Here at Bottle and Heels we are taking the current events very seriously. We are listening, we are supporting, we are learning what we can do to better ourselves and help the #BlackLivesMatter movement. We’ve put together this list of resources for those who are wanting more information on what organizations to donate to, what books to read, podcasts to listen to, accounts to follow, etc.

We are sure to have missed some resources so please let us know where, who and how you are supporting in the comments below.

Where to Donate:


Black Lives Matter


Anti Police Terror Project


Books to Read to Your Kids:

All Are Welcome

The Colors of Us

Mixed: A Colorful Story

A Kids Book about Racism

Same, Same But Different

Dream Big, Little One


Books for Yourself to Read:

Black Lives Matter Long Form Reading List

Black Feminist Thought

How to be an Antiracist

White Fragility: Why It’s So Hard for White People to Talk About Racism


Accounts to Follow:

Black Lives Matter



White People 4 Black Lives

Color of Change

No White Saviours

Layla Saad

Rachel Cargle

Check Your Privilege

Rachel Ricketts

The Great Unlearn

Reni Eddo-Lodge

Ibram X. Kendi


Podcasts to Listen to:

About Race

Code Switch by NPR

Intersectionality Matters! by Kimberlié Crenshaw

Momentum: A Race Forward Podcast

Pod Save the People by Crooked Media

Pod for the Cause by the leadership conferences on Civil & Human Rights

Seeing White


TV Shows/Movies to Watch:

– When They See Us

– 13th

– American Son

– Dear White People

– Just Mercy

– Selma

– The Black Panthers: Vanguard of the Revolution

– The Hate U Give


Extra Information:

– If you are arrested while peacefully protesting, Robin Sax, a criminal defense lawyer, is willing to defend you and take your case PRO BONO. Her cell is: (310) 650-6494.


Further Education:

Anti-Racism Project

Jenna Arnold Resources

Rachel Ricketts Resources

Resources for White People to Learn and Talk About Race and Racism

Save the Tears

Showing Up for Racial Justice

100 Year Hoodie

Zinn Education Project


Important Reminders from Lindsay J. Price:

1. Understand what optical allyship is: “Allyship that only serves at the surface level to platform the ‘ally’, it makes a statement but doesn’t go beneath the surface and is not aimed at breaking away from the systems of power that oppress.” – Latham Thomas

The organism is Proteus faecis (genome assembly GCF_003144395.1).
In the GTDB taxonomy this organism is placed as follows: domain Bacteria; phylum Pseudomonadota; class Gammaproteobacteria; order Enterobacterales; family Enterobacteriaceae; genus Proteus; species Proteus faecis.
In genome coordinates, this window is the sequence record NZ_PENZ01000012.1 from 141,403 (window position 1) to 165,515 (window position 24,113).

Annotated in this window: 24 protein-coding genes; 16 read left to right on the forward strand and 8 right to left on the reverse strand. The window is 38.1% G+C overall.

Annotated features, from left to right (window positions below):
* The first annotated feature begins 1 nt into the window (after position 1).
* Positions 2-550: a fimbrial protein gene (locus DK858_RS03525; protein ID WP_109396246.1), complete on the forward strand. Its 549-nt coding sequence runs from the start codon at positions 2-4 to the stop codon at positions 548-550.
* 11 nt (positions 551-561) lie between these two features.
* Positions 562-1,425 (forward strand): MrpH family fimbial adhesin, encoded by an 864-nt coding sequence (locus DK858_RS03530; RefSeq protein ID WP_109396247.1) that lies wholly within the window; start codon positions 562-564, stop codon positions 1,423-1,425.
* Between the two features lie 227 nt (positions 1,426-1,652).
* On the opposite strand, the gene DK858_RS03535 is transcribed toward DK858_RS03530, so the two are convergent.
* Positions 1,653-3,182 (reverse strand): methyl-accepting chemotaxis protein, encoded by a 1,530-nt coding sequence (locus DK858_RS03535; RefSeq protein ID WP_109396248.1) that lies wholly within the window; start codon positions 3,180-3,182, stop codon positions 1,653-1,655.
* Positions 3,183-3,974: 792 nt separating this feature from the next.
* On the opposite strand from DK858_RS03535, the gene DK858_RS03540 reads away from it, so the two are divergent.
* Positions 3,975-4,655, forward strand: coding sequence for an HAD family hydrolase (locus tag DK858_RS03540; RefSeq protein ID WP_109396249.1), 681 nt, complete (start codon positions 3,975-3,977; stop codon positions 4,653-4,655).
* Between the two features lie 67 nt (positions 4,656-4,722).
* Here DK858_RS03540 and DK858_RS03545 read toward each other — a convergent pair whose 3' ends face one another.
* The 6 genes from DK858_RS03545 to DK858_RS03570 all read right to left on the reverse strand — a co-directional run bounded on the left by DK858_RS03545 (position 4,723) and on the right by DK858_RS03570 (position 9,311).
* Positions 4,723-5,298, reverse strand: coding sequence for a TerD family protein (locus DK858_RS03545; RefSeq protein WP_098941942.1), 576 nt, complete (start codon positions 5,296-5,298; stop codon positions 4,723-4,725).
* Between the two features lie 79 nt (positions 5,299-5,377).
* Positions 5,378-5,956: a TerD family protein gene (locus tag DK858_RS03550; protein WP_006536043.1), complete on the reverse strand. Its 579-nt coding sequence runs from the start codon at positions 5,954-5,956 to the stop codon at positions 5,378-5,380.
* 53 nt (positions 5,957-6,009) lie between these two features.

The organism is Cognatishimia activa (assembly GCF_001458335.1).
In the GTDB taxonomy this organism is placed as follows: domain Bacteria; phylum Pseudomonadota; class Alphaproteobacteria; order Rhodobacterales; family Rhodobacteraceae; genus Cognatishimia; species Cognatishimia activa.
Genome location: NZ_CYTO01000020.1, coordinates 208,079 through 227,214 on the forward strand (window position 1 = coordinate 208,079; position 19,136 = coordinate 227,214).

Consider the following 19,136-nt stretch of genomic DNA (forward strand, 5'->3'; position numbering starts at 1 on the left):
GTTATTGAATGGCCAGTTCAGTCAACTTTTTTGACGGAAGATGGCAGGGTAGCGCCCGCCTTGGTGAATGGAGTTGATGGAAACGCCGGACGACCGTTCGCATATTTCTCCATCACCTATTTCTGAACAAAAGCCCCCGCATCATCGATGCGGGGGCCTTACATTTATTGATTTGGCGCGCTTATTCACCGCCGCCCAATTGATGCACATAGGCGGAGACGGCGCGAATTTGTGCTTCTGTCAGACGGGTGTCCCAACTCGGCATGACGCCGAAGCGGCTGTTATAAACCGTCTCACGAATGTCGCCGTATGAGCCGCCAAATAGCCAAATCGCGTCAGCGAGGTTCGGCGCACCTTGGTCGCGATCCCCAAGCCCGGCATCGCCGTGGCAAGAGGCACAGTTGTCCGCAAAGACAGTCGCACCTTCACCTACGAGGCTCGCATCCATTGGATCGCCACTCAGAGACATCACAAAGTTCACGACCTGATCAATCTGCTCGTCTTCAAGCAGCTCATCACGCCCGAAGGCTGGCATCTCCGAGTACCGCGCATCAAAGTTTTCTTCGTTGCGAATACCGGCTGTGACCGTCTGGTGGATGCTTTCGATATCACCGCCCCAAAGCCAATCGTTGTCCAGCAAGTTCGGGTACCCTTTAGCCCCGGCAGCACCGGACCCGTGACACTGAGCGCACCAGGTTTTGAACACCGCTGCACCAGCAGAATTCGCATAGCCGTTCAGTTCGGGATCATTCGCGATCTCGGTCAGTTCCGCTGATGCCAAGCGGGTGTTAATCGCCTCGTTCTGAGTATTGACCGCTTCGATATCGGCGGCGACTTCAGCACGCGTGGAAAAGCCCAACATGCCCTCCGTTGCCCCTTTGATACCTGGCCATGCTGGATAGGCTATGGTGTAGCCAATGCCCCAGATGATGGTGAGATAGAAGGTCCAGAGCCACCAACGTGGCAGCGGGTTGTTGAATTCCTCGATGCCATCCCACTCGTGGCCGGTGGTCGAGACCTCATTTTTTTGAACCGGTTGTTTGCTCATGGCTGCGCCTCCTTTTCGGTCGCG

2. Check in on your black friends, family, partners, loved ones and colleagues: This is an emotional and traumatic time for the community, and you checking in means more than you can imagine. Ask how you can provide support.

3. Be prepared to do the work: Understand that coming to terms with your own privilege will not be a pretty or fun experience. It is necessary to feel feelings of guilt, shame and anger throughout the process.

4. Read up on antiracist works: It is not enough to dislike racism, you need to work towards antiracism. The following will be essential for your learning: Me And White Supremacy and How To Be An Antiracist.

5. Do not centre this narrative around yourself: Whilst it is nice that you can relate and empathise, now is not the time to insert your personal experiences into a narrative that isn’t about you. This is actually harmful and takes away from the severity of the situation. Leave your ego.

6. Keep supporting after the outrage: It should not take an act of brutality or the virality of a situation for you to suddenly show your support. Keep supporting black media, black initiatives, charitable organizations, and continuing your work AFTER the attention has died down.

7. Stop supporting organizations that promote hate: If you read pieces on media platforms that promote hate or fund supremacist and hateful organizations, you are contributing to the problem. Equally, stop supporting organizations that love ‘black culture’, but fail to speak up on issues affecting the black community.

8. Start your long-term strategy: How are you making a long-term impact or affecting change? Can you mentor a young person? Can you become a trustee for an organization that supports the black community? Could you offer your time to volunteer? Make the effort to do something valuable over a long-term period.